If you are like me, you started blogging just to publish some work or make the writing experience a shared activity. But somehow, you found another blog, which led you to another, and so on. Pretty soon, you learned to search for blogs through Google, or Technorati, or any of a number of engines. Now you want to see what Ms Snodgrass’ class is doing this week and what the Washington post writers are blogging about and follow your favorite educational author’s blog as well. Pretty soon, it just becomes frustrating to visit all of those sites. There is hope!

This site does a really good job of explaining a great solution for the blog-troubled reader. Check out: Common Craft’s explanation of how a news aggregator, or reader, works.

Setting Up Google Reader
For simplicity’s sake, Google reader is a pretty good choice for a first Aggregator. There are a number of other choices such as Bloglines, NetNewsGator, and NetNewsWire. Why Google? Because it is web-based, it will be useable by a teacher from any computer platform and from in or out of one’s district. It is a free reader, so we don’t have to pay for it. We reviewed a number of online aggregators and this one seemed to be the easiest and most-likely to be used for more than just a summer of workshops.

Sign up for a Google account
You will need a Google account to start using Google reader. If you already have a Gmail account or sign into Google for other services they provide, then you can skip this section.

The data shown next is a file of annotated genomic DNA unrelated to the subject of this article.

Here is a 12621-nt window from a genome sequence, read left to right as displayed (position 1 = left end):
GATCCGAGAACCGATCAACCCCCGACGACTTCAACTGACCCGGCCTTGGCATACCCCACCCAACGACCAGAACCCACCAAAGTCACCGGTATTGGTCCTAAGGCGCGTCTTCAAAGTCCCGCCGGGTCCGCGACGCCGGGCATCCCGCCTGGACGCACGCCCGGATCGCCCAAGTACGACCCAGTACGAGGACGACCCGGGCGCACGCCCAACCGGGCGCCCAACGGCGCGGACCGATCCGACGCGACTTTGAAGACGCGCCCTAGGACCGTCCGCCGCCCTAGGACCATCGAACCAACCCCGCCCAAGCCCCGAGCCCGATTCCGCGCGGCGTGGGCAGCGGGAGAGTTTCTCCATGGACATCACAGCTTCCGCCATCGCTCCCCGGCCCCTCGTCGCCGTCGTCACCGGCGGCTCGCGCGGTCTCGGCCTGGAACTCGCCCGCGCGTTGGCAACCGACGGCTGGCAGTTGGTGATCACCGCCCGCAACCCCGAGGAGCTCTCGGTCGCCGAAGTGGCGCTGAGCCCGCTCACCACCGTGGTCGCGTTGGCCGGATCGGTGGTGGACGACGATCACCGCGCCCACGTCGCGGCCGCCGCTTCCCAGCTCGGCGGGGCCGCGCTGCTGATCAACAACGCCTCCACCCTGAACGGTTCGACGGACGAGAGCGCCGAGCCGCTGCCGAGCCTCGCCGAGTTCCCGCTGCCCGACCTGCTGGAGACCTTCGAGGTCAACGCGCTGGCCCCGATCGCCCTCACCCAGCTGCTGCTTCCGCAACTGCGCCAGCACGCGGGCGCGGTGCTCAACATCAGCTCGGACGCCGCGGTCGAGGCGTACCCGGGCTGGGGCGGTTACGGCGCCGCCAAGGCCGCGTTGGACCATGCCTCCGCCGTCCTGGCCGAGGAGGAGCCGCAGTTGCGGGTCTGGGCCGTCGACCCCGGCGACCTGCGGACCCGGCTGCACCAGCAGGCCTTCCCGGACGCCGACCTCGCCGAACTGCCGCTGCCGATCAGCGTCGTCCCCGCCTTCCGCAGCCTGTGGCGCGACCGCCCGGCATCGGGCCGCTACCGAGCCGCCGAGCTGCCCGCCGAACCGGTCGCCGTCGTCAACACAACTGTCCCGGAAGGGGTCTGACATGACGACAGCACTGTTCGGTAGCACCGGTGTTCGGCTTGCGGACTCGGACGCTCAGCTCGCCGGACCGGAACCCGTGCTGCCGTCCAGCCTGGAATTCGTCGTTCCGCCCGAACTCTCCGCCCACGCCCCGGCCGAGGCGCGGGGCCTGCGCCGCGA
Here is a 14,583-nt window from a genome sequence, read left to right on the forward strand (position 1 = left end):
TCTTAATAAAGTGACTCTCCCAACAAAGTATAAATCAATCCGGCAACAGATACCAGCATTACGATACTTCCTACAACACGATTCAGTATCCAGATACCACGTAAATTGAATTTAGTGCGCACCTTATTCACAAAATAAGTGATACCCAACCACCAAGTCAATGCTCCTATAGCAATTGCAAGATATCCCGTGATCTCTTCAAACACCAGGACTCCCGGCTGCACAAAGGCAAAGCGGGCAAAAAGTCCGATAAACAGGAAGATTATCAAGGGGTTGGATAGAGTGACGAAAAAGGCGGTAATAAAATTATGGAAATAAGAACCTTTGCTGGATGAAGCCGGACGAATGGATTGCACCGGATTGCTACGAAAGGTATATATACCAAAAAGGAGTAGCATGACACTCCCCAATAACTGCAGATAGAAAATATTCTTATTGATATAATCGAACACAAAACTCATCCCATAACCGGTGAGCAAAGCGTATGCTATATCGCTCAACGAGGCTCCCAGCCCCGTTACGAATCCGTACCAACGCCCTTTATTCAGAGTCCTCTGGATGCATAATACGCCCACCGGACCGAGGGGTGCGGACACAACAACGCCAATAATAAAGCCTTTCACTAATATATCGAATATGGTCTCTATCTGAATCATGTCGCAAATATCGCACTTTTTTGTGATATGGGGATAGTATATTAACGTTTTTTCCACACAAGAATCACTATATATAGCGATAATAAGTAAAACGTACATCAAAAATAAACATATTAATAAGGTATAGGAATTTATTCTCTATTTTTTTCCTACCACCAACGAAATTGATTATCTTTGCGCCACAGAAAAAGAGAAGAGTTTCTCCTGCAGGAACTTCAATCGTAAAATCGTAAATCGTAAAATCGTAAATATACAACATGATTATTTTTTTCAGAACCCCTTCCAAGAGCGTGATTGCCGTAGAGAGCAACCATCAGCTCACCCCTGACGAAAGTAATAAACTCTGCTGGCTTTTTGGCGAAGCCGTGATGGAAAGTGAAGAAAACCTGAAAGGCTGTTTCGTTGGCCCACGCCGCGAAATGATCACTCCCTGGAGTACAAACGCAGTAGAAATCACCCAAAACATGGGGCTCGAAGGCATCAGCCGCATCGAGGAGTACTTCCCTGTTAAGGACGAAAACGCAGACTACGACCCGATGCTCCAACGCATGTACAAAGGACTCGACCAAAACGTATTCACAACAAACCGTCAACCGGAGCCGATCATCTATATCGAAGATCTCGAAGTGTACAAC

1. Go to Google.com
2. Click on ‘Create an account now’
3. Google accounts are based on a current email account. Give them an email account that you can access at this moment. Your login information will be sent to that address.
4. Once you verify the email address, you will be logged into Google.
Get started setting up your reader
You will see a number of options from your Google Reader. As you add more subscriptions, you will be able to sort and share them using the top few links.

To add a subscription to your Google Reader account, click the, um, ‘Add subscription’ link. Simple type in the address to any website that is RSS capable.

RSS? That stands for Really Simple Syndication and is the special coding needed to make a webpage subscribe-able. When you are on a page and the address bar show the RSS symbol, a orange radar-looking icon, you can copy that address and paste that into your Google Reader’s ‘Add subscription’ link.

Click the Home and then Browse button next to Add subscription. Any keyword search will start generating a list of websites that one can subscribe to. Once you find one you are interested in, click the subscribe button. You can always remove it later by clicking Manage Feeds at the bottom of the Google Reader page.
Setting Up A Reader, and a few screenshots, can be downloaded to your computer. Good luck!

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